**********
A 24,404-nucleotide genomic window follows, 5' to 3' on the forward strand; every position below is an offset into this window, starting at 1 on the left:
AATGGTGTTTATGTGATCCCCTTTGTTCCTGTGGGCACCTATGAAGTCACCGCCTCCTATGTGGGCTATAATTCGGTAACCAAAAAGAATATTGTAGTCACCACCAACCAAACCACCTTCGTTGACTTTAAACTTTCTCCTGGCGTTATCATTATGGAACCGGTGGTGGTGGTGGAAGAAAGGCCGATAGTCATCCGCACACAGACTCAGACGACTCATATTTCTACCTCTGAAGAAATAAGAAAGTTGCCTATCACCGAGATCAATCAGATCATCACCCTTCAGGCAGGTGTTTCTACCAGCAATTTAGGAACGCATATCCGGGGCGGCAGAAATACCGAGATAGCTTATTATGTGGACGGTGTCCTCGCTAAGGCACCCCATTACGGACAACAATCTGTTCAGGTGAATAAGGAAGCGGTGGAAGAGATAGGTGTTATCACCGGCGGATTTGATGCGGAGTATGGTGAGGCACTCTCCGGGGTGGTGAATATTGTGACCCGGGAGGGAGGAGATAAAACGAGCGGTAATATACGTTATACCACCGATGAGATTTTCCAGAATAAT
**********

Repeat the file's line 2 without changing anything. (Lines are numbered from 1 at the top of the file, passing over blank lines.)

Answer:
AATGGTGTTTATGTGATCCCCTTTGTTCCTGTGGGCACCTATGAAGTCACCGCCTCCTATGTGGGCTATAATTCGGTAACCAAAAAGAATATTGTAGTCACCACCAACCAAACCACCTTCGTTGACTTTAAACTTTCTCCTGGCGTTATCATTATGGAACCGGTGGTGGTGGTGGAAGAAAGGCCGATAGTCATCCGCACACAGACTCAGACGACTCATATTTCTACCTCTGAAGAAATAAGAAAGTTGCCTATCACCGAGATCAATCAGATCATCACCCTTCAGGCAGGTGTTTCTACCAGCAATTTAGGAACGCATATCCGGGGCGGCAGAAATACCGAGATAGCTTATTATGTGGACGGTGTCCTCGCTAAGGCACCCCATTACGGACAACAATCTGTTCAGGTGAATAAGGAAGCGGTGGAAGAGATAGGTGTTATCACCGGCGGATTTGATGCGGAGTATGGTGAGGCACTCTCCGGGGTGGTGAATATTGTGACCCGGGAGGGAGGAGATAAAACGAGCGGTAATATACGTTATACCACCGATGAGATTTTCCAGAATAAT